First off, let me just say that I cannot begin to thank you for how this show has helped me. I watch almost every episode and always learn something from it. I have a guestion regarding job hunting. I'm a college graduate who has had only a few paying jobs in her life. I've also done some internships but I'm looking for work. I've been searching for jobs for a while now and come across jobs that I don't want to say is beneath me, but I feel like I should be holding out for better jobs (as in better paying and better looking for my resume). However, I don't want to be too picky considering the poor job climate that we're in right now and my lack of experience. You know the saying, "Beggars can't be choosers."

Here's an example. I would talk to my parents about a job that is available that's in Retail or Food/Restaurant/Hospitality field and they would say, "You're a college grad. You should be looking for a better job with better pay and benefits." But then I say, "I can't afford to be this picky in this economy."

So who is right? What should I do? Should I be open to any and all possibilities or should I filter the results and zone in on the ones that look really promising for me? I wuld appreciate the advice. Thank you and have a great day!


Hi Alex,
Thanks for watching JOB HUNT.
In this economy, working is better than not working. The longer you're out of work, the harder it is to get back to work.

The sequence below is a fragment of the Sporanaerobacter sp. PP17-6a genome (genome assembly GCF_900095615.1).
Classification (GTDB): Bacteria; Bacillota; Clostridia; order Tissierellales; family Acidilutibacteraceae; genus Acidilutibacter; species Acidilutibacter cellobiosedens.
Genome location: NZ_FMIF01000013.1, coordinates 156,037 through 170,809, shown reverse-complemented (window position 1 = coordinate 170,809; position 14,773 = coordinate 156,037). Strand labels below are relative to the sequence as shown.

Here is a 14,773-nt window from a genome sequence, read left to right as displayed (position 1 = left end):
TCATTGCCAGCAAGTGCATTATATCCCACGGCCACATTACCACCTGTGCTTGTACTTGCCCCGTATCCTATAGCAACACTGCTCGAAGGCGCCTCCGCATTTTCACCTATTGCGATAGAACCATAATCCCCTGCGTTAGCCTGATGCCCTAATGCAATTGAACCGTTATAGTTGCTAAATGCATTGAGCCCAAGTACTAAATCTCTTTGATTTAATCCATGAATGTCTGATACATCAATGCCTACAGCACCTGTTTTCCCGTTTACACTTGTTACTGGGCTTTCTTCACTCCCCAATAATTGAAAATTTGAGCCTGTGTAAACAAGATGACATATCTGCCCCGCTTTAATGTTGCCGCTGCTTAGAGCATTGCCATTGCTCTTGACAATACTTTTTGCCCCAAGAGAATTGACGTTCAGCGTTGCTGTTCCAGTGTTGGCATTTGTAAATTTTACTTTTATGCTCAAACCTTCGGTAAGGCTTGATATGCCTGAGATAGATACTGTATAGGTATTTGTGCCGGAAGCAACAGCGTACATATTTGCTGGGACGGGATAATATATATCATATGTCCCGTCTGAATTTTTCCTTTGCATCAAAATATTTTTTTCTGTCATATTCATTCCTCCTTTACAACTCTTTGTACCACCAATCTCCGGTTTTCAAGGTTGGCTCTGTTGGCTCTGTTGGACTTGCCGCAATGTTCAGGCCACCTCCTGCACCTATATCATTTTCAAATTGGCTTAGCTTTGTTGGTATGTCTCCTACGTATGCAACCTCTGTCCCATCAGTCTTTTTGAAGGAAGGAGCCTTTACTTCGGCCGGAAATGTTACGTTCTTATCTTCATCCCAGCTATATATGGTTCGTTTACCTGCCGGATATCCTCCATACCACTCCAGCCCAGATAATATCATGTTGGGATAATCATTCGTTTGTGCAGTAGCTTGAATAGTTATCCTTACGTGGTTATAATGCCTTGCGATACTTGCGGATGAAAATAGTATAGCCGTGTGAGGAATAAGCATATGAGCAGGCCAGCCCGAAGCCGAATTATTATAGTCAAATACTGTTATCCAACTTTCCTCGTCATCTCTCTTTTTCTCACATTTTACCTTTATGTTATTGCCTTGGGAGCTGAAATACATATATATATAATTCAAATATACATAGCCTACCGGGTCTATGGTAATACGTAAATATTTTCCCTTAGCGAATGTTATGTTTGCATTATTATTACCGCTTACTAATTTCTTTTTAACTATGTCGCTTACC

No job is quick and easy to get now. So years ago, someone might have thought of retail or
restaurants as easy to get; that's no longer the case. 
I'd prefer you to work wherever you can right now -- and then build on it or leverage it as the economy turns to move into your dream job.
Good luck and tune in tonight at 9pm!
Tory Johnson

Hi Tory,
I am so grateful my husband forwarded me an email about your show, Job Hunt. I saw it last night and really felt inspired! I am wondering and hoping that you may be planning an episode for NYC moms who are re-entering the work force?

When our daughter was born, my husband and I thought it best for her development that I stay home. We decided that we could manage it financially (until she enters middle school) if we supplemented his teacher's salary with our savings. I became an active and successful volunteer at my daughter's elementary school and at our church. This past June marked the time when Michelle ended sixth grade and I began my job search. Even though I knew it wasn't' the best of economic times, I felt quite hopeful and positive. I've applied for six positions in my field (nutrition education, volunteer development, and nicotine addiction) and to my great surprise, didn't even get a call for an interview! Although I'm feeling somewhat discouraged, last night's show helped so much. The advice to get out more was really important for me to hear.

Tory, do you know of anyone who is helping mothers who are returning to the work force and who could guide me? I would so appreciate your help!

Congratulations on the show, and thanks so much,


Hi Frances,
Thanks so much for your note--and for watching the premiere of Job Hunt!

You're not alone. Many moms are facing the same struggles as they re-enter the job market during a very challenging time. Even in a great economy, it's not an easy transition when there's a gap in work history.

A few thoughts:

1) You can't apply and wait. The phone simply won't ring. When you submit an online resume, it's going into a deep black hole--and it's possible that a person never sees it. You have to apply and then follow-up. The gold is in the follow-up, not in the application itself.